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Letter to the Editor

Successful Treatment With Hydroxyzine of Acute Exacerbation of Panic Disorder in a Healthy Man: A Case Report

Joseph W. Iskandar, DO; Benjamin Griffeth, MD; and Christian Rubio-Cespedes, BS

Published: June 16, 2011

Successful Treatment With Hydroxyzine of Acute Exacerbation of Panic Disorder in a Healthy Man: A Case Report

To the Editor: In a given year, approximately 6 million American adults aged 18 years or older have panic disorder.1,2 To the best of our knowledge, this is the first report to document the successful treatment of acute exacerbation of panic disorder with hydroxyzine in a healthy adult.

Case report. Mr A, a 25-year-old man with a history of panic disorder, presented in 2010 to the emergency department complaining of chest pain, tachycardia, palpitations, hyperventilation, shortness of breath, sweating, nausea, and vomiting. Moreover, he reported derealization, a sense of doom, and constant fear of having another panic attack. Mr A stated that he had been having panic attacks about 3 or 4 times daily for the previous week. Myocardial infarction was ruled out. Blood workup was inconclusive for any other medical cause.

Mr A had been on venlafaxine 75 mg/d orally for the previous 6 months. He had taken paroxetine 40 mg/d orally with no improvement for the 6 months prior to starting venlafaxine. Past medical, surgical, and family histories were not significant for any major illnesses. He was employed and single and smoked half a pack of cigarettes daily, but had no history of alcohol or illegal drug use. The patient denied having any psychosocial stressors. Physical examination findings revealed no abnormalities.

Mr A was admitted to the acute psychiatry unit for observation. Upon admission to the unit, hydroxyzine 25 mg 3 times daily was started with no other changes in medication or therapy. The patient received prompt relief, and there were no further panic attacks during his 3-day admission or his 1-month follow-up.

To the best of our knowledge, there are no published cases of successful treatment of acute exacerbation of panic disorder with hydroxyzine in healthy adults. There has been clear evidence of the anxiolytic efficacy of hydroxyzine. In a controlled trial in generalized anxiety disorder patients, hydroxyzine demonstrated greater and more rapid cognitive improvement compared to lorazepam.3 Moreover, it has also shown a lack of organ toxicity and an absence of dependency.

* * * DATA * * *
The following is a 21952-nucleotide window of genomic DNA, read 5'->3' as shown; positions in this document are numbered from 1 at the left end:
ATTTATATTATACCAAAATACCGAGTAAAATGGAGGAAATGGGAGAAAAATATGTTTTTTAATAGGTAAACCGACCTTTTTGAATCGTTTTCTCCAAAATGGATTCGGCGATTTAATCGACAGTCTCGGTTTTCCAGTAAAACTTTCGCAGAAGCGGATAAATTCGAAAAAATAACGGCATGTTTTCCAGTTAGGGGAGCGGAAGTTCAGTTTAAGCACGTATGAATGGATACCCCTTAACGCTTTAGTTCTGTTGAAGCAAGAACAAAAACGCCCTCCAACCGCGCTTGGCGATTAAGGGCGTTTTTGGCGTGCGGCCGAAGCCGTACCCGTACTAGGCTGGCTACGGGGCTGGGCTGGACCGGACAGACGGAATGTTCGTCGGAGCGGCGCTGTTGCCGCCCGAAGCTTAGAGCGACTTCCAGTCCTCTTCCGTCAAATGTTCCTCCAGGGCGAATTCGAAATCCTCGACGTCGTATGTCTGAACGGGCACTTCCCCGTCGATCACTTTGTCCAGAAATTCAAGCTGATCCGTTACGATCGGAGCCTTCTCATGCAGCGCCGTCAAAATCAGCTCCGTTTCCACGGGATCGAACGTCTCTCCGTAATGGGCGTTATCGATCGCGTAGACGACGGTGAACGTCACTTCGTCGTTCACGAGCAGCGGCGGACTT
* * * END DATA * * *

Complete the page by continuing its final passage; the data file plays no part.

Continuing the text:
As reported in our case, an acute exacerbation of panic disorder was effectively managed by hydroxyzine in a healthy adult. If practitioners recognize this association, extensive use of benzodiazepines may be prevented.


1. Kessler RC, Chiu WT, Demler O, et al. Prevalence, severity, and comorbidity of 12-month DSM-IV disorders in the National Comorbidity Survey Replication. Arch Gen Psychiatry. 2005;62(6):617-627. PubMed doi:10.1001/archpsyc.62.6.617

2. US Census Bureau Population Estimates by Demographic Characteristics. Table 2: Annual Estimates of the Population by Selected Age Groups and Sex for the United States: April 1, 2000 to July 1, 2004 (NC-EST2004-02). Population Division, US Census Bureau Release Date: June 9, 2005. Accessed February 24, 2011.

3. Ferreri M, Hantouche EG. Recent clinical trials of hydroxyzine in generalized anxiety disorder. Acta Psychiatr Scand Suppl. 1998;393(s393):102-108. PubMed doi:10.1111/j.1600-0447.1998.tb05974.x

Joseph W. Iskandar, DO

Benjamin Griffeth, MD

Christian Rubio-Cespedes, BS

Author affiliations: Carilion Clinic, Virginia Tech Carilion School of Medicine, Psychiatry Residency Program, Roanoke (Dr Iskandar); and Edward Via College of Osteopathic Medicine, Blacksburg (Dr Griffeth and Mr Rubio-Cespedes), Virginia.

Potential conflicts of interest: None reported.

Funding/support: None reported.

Published online: June 16, 2011 (doi:10.4088/PCC.10l01126).

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